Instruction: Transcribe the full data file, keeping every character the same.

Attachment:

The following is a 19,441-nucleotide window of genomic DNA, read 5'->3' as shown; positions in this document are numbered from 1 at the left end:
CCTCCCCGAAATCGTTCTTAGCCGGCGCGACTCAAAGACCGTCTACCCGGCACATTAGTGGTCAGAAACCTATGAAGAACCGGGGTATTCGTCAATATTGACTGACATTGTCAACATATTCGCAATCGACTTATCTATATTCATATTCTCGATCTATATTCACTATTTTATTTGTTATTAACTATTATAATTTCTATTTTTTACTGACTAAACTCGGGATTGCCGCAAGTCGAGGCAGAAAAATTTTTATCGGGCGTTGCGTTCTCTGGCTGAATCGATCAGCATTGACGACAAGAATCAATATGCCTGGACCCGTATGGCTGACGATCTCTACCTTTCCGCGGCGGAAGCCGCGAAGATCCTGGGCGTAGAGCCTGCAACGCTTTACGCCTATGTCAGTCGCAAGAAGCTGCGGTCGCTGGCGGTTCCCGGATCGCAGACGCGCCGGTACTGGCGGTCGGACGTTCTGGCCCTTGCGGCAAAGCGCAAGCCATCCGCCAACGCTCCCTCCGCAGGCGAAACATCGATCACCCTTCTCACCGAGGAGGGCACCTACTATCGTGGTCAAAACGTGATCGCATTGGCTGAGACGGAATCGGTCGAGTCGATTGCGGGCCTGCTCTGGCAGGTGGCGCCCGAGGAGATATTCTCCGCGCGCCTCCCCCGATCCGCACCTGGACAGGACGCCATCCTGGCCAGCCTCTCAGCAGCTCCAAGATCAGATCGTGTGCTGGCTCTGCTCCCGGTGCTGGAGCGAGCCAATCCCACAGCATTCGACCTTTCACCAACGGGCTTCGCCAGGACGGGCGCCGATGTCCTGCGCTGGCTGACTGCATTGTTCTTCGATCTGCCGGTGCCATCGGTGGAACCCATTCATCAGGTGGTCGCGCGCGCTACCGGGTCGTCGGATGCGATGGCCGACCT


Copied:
The following is a 19,441-nucleotide window of genomic DNA, read 5'->3' as shown; positions in this document are numbered from 1 at the left end:
CCTCCCCGAAATCGTTCTTAGCCGGCGCGACTCAAAGACCGTCTACCCGGCACATTAGTGGTCAGAAACCTATGAAGAACCGGGGTATTCGTCAATATTGACTGACATTGTCAACATATTCGCAATCGACTTATCTATATTCATATTCTCGATCTATATTCACTATTTTATTTGTTATTAACTATTATAATTTCTATTTTTTACTGACTAAACTCGGGATTGCCGCAAGTCGAGGCAGAAAAATTTTTATCGGGCGTTGCGTTCTCTGGCTGAATCGATCAGCATTGACGACAAGAATCAATATGCCTGGACCCGTATGGCTGACGATCTCTACCTTTCCGCGGCGGAAGCCGCGAAGATCCTGGGCGTAGAGCCTGCAACGCTTTACGCCTATGTCAGTCGCAAGAAGCTGCGGTCGCTGGCGGTTCCCGGATCGCAGACGCGCCGGTACTGGCGGTCGGACGTTCTGGCCCTTGCGGCAAAGCGCAAGCCATCCGCCAACGCTCCCTCCGCAGGCGAAACATCGATCACCCTTCTCACCGAGGAGGGCACCTACTATCGTGGTCAAAACGTGATCGCATTGGCTGAGACGGAATCGGTCGAGTCGATTGCGGGCCTGCTCTGGCAGGTGGCGCCCGAGGAGATATTCTCCGCGCGCCTCCCCCGATCCGCACCTGGACAGGACGCCATCCTGGCCAGCCTCTCAGCAGCTCCAAGATCAGATCGTGTGCTGGCTCTGCTCCCGGTGCTGGAGCGAGCCAATCCCACAGCATTCGACCTTTCACCAACGGGCTTCGCCAGGACGGGCGCCGATGTCCTGCGCTGGCTGACTGCATTGTTCTTCGATCTGCCGGTGCCATCGGTGGAACCCATTCATCAGGTGGTCGCGCGCGCTACCGGGTCGTCGGATGCGATGGCCGACCT